Mothers who experience problems with breastfeeding may soon have a new option when it comes to feeding their babies: lab-grown breast milk.
Breast milk provides optimum nutrition for a baby’s growth and health. Moms repeatedly are told that breast is best. While that is undeniably true, based on the research, the reality is that not every mom can breastfeed. There are also moms who are unable to provide enough milk to meet 100% of their baby’s needs. Likewise, some women choose not to breastfeed or have a medical contraindication to breastfeeding.
Researchers in Singapore at the start-up TurtleTree Labs has created the world’s first lab-grown breast milk. According to TurtleTree’s website, they “have cracked the code in producing a complete nutritional biomatch to human breast milk.”
The milk is developed from stem cells and then transformed into mammary gland cells that lactate. They are now working on developing and commercializing the milk. TurtleTree’s goal is to launch the lab-grown milk by next year.
There are a variety of reasons a woman might be looking for a substitute or supplement to her own breast milk. Up until now, these moms have been left with the options of purchasing expensive donor breast milk from a milk bank, using unscreened and potentially unsafe milk from a friend or relative or using commercially produced infant formula, which is vastly inferior to breast milk.
The creators are trying to make the innovative lab-made breast milk affordable as well. Max Rye, Chief Strategist at TurtleTree Labs, states on their website, “We should be able to bring the cost down to as low as US$35 per liter in 2020, however we anticipate this price will drop further as we continue to innovate.” While this is more expensive than the average name brand formulas that come ready to feed, it is much cheaper than human donor milk, which averages $4-5 per ounce.
The company is collaborating with several top infant nutrition companies for distribution.
While the milk grown in the lab is identical nutritionally to breast milk by replicating human milk oligosaccharides, proteins, carbohydrates, and fats, it is not exactly like milk made by mothers. Their milk has antibodies from her blood and microbiota from her gut.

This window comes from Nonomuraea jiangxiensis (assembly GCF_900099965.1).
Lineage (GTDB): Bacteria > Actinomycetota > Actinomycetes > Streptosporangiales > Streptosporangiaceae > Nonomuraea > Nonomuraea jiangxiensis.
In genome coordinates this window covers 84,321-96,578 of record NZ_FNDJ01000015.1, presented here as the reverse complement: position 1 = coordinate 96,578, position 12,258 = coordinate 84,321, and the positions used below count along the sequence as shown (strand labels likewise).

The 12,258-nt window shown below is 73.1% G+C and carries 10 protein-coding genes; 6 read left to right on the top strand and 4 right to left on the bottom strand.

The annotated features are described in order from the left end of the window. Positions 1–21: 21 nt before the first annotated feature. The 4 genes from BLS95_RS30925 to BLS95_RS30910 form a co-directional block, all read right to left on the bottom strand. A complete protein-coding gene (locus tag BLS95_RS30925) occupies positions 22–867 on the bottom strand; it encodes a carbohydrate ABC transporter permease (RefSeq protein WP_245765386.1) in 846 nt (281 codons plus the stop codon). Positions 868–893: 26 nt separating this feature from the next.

This groundbreaking development will be welcome news to those moms who want to provide the best nutrition to their babies but have struggled with breastfeeding or were unable to. According to the CDC, almost 84% of infants in the US were breastfed in 2016, the most recent year that data is available. The good news is that this rate surpasses the goal of Healthy People 2020 of 82% of babies ever being breastfed. While these statistics indicate that breastfeeding initiation rates are good, the statistics are not as encouraging for continued or exclusive breastfeeding. The Healthy People 2020 goals are 61% continued breastfeeding at six months. Only 57% of children were still being breastfed at all at six months, and only 25% were breastfeeding exclusively.
While TurtleTree’s first target is the infant nutrition industry, they have their sites on the dairy market as well. According to their website: “TurtleTree Lab’s proprietary cell-based processes of creating clean milk completely bypass the environmental degradation and animal welfare issues of industrial dairy, nourishing individuals and societies and reducing environmental, social, and economic stressors.”